Autumn is a good time of year for reading old favourites. In summer the days seem to go on forever, while in winter it’s the nights that don’t end. But in autumn there is only just enough of both. Hours scurry past and half the things I mean to do don’t get done. So I save new books for later in the year, when time starts to plod along again and I can linger over books, reading them slowly and wallowing in the words. In autumn, with everything in a rush, I pick up books I already know.
Lud-in-the-Mist by Hope Mirrlees is a golden book. Published in 1926, it’s a fantasy novel set in Dorimare, a country that has the bad luck – or good fortune - to share a border with Fairyland. It’s a blissfully bucolic place where everyone lives in peace and harmony, having declared in law that fairies don’t exist. The only trouble is that the fairies don’t seem to agree.
Mirrlees writes with one eyebrow raised, sharpening her pen on the faux gentility of Lud-in-the-Mist’s townspeople, with their elegant buildings and contrived parties. But she does it in a way that makes me to want to go there and walk along the cobbled streets, drop in to a party to drink wild-thyme gin and, more than anything, eat a Moongrass cheese. I love her description of that cheese as marble veined with jade, blending “the perfume of the meadows with the cleanly stench of the byre.” It is exactly what a cheese should be, and Lud-in-the-Mist spills over with beautiful, evocative descriptions of food that make me long for a flagstone kitchen and a copper pot to boil jam in.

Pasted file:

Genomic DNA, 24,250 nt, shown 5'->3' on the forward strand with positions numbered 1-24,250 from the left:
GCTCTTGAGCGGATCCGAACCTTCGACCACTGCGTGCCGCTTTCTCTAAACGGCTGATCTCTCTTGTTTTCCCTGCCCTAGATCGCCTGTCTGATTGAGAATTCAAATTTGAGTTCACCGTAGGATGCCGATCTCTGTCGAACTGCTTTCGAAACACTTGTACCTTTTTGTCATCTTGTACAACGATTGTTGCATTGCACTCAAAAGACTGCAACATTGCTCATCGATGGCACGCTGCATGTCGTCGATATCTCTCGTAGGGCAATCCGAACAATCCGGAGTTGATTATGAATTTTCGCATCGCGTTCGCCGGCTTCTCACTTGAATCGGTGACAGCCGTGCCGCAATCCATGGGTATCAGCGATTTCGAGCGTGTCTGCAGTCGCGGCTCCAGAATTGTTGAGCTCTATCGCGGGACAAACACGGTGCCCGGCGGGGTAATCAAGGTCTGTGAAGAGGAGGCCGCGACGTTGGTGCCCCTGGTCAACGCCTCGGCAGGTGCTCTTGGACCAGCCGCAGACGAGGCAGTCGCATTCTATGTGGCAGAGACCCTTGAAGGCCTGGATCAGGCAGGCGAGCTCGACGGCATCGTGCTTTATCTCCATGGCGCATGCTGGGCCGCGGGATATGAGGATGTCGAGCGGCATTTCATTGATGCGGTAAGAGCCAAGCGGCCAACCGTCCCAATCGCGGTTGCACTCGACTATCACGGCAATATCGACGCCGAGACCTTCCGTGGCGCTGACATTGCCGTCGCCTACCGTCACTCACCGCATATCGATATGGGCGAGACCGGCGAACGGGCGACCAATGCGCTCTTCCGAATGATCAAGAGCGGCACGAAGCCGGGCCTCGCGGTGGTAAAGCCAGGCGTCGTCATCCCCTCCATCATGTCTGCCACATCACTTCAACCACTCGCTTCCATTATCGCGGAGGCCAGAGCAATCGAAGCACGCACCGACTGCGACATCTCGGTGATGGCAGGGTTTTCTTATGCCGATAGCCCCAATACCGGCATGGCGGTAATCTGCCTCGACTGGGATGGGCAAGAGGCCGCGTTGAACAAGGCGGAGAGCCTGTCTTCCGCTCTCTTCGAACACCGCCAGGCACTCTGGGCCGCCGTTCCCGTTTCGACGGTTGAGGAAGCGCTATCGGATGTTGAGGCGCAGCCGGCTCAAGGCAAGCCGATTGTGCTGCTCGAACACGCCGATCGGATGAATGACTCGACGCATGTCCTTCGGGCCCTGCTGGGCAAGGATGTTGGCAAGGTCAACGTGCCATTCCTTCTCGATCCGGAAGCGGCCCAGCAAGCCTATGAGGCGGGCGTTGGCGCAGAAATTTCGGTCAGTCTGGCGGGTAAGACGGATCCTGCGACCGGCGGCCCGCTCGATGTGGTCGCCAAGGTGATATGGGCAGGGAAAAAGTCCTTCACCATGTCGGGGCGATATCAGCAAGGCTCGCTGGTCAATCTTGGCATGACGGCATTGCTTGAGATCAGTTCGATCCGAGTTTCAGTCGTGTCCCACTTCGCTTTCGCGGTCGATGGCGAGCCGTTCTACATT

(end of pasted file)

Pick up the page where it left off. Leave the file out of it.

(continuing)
Less pastoral, but just as fantastical to me is Ngaio Marsh’s Death and The Dancing Footman. It’s a classic country house murder mystery that begins with cocktails in the library and ends with a body in a locked room. I probably shouldn’t describe a book full of spite and bloodshed as cosy, but when I know whodunnit I can settle down and enjoy Marsh’s wry character sketches and dry wit. And, of course, I can daydream about having a country house of my own where I would throw weekend parties with swimming and tennis and dinner at 8. I’d hope for less murder, of course, but when evenings begin with martinis and gossip you can never be sure how they’ll end.